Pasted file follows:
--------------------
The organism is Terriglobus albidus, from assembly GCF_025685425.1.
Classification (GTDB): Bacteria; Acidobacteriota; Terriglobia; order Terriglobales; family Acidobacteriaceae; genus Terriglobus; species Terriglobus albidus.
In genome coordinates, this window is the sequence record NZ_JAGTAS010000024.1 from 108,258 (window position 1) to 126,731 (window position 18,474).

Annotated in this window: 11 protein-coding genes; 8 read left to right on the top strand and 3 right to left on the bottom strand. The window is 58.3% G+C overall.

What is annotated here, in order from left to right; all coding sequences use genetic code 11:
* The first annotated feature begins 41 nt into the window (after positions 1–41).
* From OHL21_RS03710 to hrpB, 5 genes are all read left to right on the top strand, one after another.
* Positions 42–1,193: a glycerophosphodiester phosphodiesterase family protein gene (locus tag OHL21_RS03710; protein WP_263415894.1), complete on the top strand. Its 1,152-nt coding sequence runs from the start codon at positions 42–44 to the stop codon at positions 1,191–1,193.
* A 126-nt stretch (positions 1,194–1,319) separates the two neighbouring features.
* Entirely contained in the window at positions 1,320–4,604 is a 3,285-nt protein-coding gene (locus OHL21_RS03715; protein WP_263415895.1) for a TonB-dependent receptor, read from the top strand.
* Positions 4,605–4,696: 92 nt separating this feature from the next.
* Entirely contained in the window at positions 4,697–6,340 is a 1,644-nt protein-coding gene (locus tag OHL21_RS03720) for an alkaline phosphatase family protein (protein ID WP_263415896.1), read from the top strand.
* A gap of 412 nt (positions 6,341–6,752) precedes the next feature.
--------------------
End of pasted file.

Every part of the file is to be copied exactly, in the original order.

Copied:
The organism is Terriglobus albidus, from assembly GCF_025685425.1.
Classification (GTDB): Bacteria; Acidobacteriota; Terriglobia; order Terriglobales; family Acidobacteriaceae; genus Terriglobus; species Terriglobus albidus.
In genome coordinates, this window is the sequence record NZ_JAGTAS010000024.1 from 108,258 (window position 1) to 126,731 (window position 18,474).

Annotated in this window: 11 protein-coding genes; 8 read left to right on the top strand and 3 right to left on the bottom strand. The window is 58.3% G+C overall.

What is annotated here, in order from left to right; all coding sequences use genetic code 11:
* The first annotated feature begins 41 nt into the window (after positions 1–41).
* From OHL21_RS03710 to hrpB, 5 genes are all read left to right on the top strand, one after another.
* Positions 42–1,193: a glycerophosphodiester phosphodiesterase family protein gene (locus tag OHL21_RS03710; protein WP_263415894.1), complete on the top strand. Its 1,152-nt coding sequence runs from the start codon at positions 42–44 to the stop codon at positions 1,191–1,193.
* A 126-nt stretch (positions 1,194–1,319) separates the two neighbouring features.
* Entirely contained in the window at positions 1,320–4,604 is a 3,285-nt protein-coding gene (locus OHL21_RS03715; protein WP_263415895.1) for a TonB-dependent receptor, read from the top strand.
* Positions 4,605–4,696: 92 nt separating this feature from the next.
* Entirely contained in the window at positions 4,697–6,340 is a 1,644-nt protein-coding gene (locus tag OHL21_RS03720) for an alkaline phosphatase family protein (protein ID WP_263415896.1), read from the top strand.
* A gap of 412 nt (positions 6,341–6,752) precedes the next feature.